We should not be surprised therefore if Daedalus expresses the right attitude to technology, as evidenced by his famous escape from Crete. He invented flight, fabricating the first pair of wings — and so becoming the first person to literalize the shaman’s celestial journey. However, it was his son, Icarus, who abused the technology by flying too high on his wings towards the Apollonic sun. This is the hubris of technology which transcends its own limits — with the result we are all familiar with: the wax which held Icarus’ wings together melted and he plunged to his death in the sea. Daedalus, on the other hand, using his new technology moderately, flew safely to Cumae, near Naples, where he dedicated his wings to Apollo and built him a temple there, as if recognizing that the god was the scientific inspiration behind his technological innovations.”
    – Patrick Harpur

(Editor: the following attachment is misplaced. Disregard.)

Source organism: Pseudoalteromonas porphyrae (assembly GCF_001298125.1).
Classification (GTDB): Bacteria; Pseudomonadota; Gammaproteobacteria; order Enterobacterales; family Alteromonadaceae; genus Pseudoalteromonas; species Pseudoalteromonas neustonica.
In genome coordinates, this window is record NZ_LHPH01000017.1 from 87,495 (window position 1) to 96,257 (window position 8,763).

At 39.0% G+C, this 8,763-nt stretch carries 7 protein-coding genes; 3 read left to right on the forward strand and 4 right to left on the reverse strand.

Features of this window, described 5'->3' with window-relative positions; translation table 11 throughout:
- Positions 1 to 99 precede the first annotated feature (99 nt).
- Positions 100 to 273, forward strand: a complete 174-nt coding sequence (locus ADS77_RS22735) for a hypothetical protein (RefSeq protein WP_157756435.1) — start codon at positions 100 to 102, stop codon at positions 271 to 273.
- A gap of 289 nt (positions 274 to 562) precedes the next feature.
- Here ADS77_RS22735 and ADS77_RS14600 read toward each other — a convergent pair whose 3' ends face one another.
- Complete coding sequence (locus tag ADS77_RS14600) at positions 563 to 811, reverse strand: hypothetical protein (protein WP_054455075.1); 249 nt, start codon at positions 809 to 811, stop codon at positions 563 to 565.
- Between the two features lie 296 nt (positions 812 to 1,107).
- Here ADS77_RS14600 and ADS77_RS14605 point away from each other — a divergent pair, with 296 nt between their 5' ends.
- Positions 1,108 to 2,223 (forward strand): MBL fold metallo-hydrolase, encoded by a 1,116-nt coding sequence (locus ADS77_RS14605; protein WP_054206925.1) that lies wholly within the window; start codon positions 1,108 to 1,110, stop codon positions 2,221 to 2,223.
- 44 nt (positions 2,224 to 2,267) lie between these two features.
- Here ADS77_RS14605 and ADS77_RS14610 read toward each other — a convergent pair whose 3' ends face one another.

… I mean come on, is it just more or does this passage have Westworld all – all – allllll over it. And that is just the tip of it. Read the book and see, it’s by far one of the best things I have ever read and you will not be able to see the world without a “Daimonic” lens after ….

  6. Suffering
    I didn’t realize what I was watching until the last episode of WestWorld. What first jumped out to me was the obvious Eye of Horus/all-seeing eye in the middle of the maze and how the maze almost mirrors the look of a brain. Ford even references consciousness as resulting from the brain as shown in the Creation of Adam painting. The center of the maze is determined to be the end goal, i.e., the opening of the all-seeing eye and the expansion of consciousness is the end goal. The references are numerous and pretty obvious in the last episode.

    But what really jumped out to me was Ford’s mentioning of suffering. He directly says that suffering is the path to consciousness.

    I started thinking about secret societies and their potential effects on the world. Is Ford effectively a mouthpiece for those groups and is he directly telling us what they are doing? Could it be that such groups believe they are advancing consciousness by intentionally creating suffering in the world? Could there be some deeper morality, as opposed to pure self interest and, whether justified or not, that is driving the elites of the world to take actions that appear to directly harm everyone else when perhaps their efforts are to wake us up through suffering?